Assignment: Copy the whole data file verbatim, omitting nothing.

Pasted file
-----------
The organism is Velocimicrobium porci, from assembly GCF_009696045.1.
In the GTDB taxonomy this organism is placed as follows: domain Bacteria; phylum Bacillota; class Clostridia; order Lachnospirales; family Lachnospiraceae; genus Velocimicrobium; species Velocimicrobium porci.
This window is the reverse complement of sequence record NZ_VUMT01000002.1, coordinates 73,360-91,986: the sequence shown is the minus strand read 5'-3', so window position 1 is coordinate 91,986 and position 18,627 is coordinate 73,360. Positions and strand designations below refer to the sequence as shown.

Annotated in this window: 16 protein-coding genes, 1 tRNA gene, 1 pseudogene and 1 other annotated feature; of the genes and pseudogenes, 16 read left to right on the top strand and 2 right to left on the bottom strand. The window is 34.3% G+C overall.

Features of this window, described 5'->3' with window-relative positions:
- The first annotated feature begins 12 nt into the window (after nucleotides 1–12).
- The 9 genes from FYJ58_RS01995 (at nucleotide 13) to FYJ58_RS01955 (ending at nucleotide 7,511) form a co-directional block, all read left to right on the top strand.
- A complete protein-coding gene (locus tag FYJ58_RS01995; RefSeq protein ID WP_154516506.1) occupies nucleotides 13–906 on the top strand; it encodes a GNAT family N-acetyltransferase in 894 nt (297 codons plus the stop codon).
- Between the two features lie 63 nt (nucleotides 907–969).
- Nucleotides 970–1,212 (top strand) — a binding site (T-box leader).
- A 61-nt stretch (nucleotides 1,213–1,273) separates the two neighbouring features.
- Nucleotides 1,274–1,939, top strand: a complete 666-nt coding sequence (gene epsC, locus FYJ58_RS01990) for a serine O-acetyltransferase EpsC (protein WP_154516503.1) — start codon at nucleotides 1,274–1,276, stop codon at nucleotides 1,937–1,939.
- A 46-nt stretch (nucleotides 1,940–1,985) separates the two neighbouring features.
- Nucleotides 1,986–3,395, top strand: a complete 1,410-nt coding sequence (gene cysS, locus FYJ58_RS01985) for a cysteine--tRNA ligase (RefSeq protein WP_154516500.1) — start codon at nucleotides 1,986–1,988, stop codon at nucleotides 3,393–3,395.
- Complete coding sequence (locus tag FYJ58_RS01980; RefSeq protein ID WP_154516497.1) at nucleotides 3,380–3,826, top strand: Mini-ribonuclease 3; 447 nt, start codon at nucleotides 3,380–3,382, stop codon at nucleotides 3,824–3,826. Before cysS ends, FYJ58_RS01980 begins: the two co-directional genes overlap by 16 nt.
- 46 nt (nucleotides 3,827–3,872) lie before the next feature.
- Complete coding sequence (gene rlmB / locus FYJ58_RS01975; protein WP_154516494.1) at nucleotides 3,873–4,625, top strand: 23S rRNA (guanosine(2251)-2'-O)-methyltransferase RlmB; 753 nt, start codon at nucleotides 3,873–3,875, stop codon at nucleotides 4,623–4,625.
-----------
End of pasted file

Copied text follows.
The organism is Velocimicrobium porci, from assembly GCF_009696045.1.
In the GTDB taxonomy this organism is placed as follows: domain Bacteria; phylum Bacillota; class Clostridia; order Lachnospirales; family Lachnospiraceae; genus Velocimicrobium; species Velocimicrobium porci.
This window is the reverse complement of sequence record NZ_VUMT01000002.1, coordinates 73,360-91,986: the sequence shown is the minus strand read 5'-3', so window position 1 is coordinate 91,986 and position 18,627 is coordinate 73,360. Positions and strand designations below refer to the sequence as shown.

Annotated in this window: 16 protein-coding genes, 1 tRNA gene, 1 pseudogene and 1 other annotated feature; of the genes and pseudogenes, 16 read left to right on the top strand and 2 right to left on the bottom strand. The window is 34.3% G+C overall.

Features of this window, described 5'->3' with window-relative positions:
- The first annotated feature begins 12 nt into the window (after nucleotides 1–12).
- The 9 genes from FYJ58_RS01995 (at nucleotide 13) to FYJ58_RS01955 (ending at nucleotide 7,511) form a co-directional block, all read left to right on the top strand.
- A complete protein-coding gene (locus tag FYJ58_RS01995; RefSeq protein ID WP_154516506.1) occupies nucleotides 13–906 on the top strand; it encodes a GNAT family N-acetyltransferase in 894 nt (297 codons plus the stop codon).
- Between the two features lie 63 nt (nucleotides 907–969).
- Nucleotides 970–1,212 (top strand) — a binding site (T-box leader).
- A 61-nt stretch (nucleotides 1,213–1,273) separates the two neighbouring features.
- Nucleotides 1,274–1,939, top strand: a complete 666-nt coding sequence (gene epsC, locus FYJ58_RS01990) for a serine O-acetyltransferase EpsC (protein WP_154516503.1) — start codon at nucleotides 1,274–1,276, stop codon at nucleotides 1,937–1,939.
- A 46-nt stretch (nucleotides 1,940–1,985) separates the two neighbouring features.
- Nucleotides 1,986–3,395, top strand: a complete 1,410-nt coding sequence (gene cysS, locus FYJ58_RS01985) for a cysteine--tRNA ligase (RefSeq protein WP_154516500.1) — start codon at nucleotides 1,986–1,988, stop codon at nucleotides 3,393–3,395.
- Complete coding sequence (locus tag FYJ58_RS01980; RefSeq protein ID WP_154516497.1) at nucleotides 3,380–3,826, top strand: Mini-ribonuclease 3; 447 nt, start codon at nucleotides 3,380–3,382, stop codon at nucleotides 3,824–3,826. Before cysS ends, FYJ58_RS01980 begins: the two co-directional genes overlap by 16 nt.
- 46 nt (nucleotides 3,827–3,872) lie before the next feature.
- Complete coding sequence (gene rlmB / locus FYJ58_RS01975; protein WP_154516494.1) at nucleotides 3,873–4,625, top strand: 23S rRNA (guanosine(2251)-2'-O)-methyltransferase RlmB; 753 nt, start codon at nucleotides 3,873–3,875, stop codon at nucleotides 4,623–4,625.